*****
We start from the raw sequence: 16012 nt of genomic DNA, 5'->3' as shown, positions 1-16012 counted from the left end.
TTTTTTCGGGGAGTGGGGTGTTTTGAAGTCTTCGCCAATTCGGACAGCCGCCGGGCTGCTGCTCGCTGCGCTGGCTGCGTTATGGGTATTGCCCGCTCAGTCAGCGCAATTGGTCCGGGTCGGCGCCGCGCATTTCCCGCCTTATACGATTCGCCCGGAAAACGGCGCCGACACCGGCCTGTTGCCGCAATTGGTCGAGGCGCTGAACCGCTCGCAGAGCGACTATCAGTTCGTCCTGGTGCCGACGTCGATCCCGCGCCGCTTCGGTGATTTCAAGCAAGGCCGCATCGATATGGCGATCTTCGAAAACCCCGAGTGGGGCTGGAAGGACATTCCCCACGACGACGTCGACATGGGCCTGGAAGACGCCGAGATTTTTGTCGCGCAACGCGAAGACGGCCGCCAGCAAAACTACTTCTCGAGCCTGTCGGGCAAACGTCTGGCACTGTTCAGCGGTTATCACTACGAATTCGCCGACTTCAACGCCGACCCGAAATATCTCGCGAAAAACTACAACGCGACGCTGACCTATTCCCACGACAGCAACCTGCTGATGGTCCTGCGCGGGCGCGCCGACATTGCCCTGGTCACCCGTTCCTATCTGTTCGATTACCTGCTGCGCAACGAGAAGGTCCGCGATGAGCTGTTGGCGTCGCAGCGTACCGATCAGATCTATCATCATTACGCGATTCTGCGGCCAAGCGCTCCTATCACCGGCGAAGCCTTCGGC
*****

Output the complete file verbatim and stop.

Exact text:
We start from the raw sequence: 16012 nt of genomic DNA, 5'->3' as shown, positions 1-16012 counted from the left end.
TTTTTTCGGGGAGTGGGGTGTTTTGAAGTCTTCGCCAATTCGGACAGCCGCCGGGCTGCTGCTCGCTGCGCTGGCTGCGTTATGGGTATTGCCCGCTCAGTCAGCGCAATTGGTCCGGGTCGGCGCCGCGCATTTCCCGCCTTATACGATTCGCCCGGAAAACGGCGCCGACACCGGCCTGTTGCCGCAATTGGTCGAGGCGCTGAACCGCTCGCAGAGCGACTATCAGTTCGTCCTGGTGCCGACGTCGATCCCGCGCCGCTTCGGTGATTTCAAGCAAGGCCGCATCGATATGGCGATCTTCGAAAACCCCGAGTGGGGCTGGAAGGACATTCCCCACGACGACGTCGACATGGGCCTGGAAGACGCCGAGATTTTTGTCGCGCAACGCGAAGACGGCCGCCAGCAAAACTACTTCTCGAGCCTGTCGGGCAAACGTCTGGCACTGTTCAGCGGTTATCACTACGAATTCGCCGACTTCAACGCCGACCCGAAATATCTCGCGAAAAACTACAACGCGACGCTGACCTATTCCCACGACAGCAACCTGCTGATGGTCCTGCGCGGGCGCGCCGACATTGCCCTGGTCACCCGTTCCTATCTGTTCGATTACCTGCTGCGCAACGAGAAGGTCCGCGATGAGCTGTTGGCGTCGCAGCGTACCGATCAGATCTATCATCATTACGCGATTCTGCGGCCAAGCGCTCCTATCACCGGCGAAGCCTTCGGC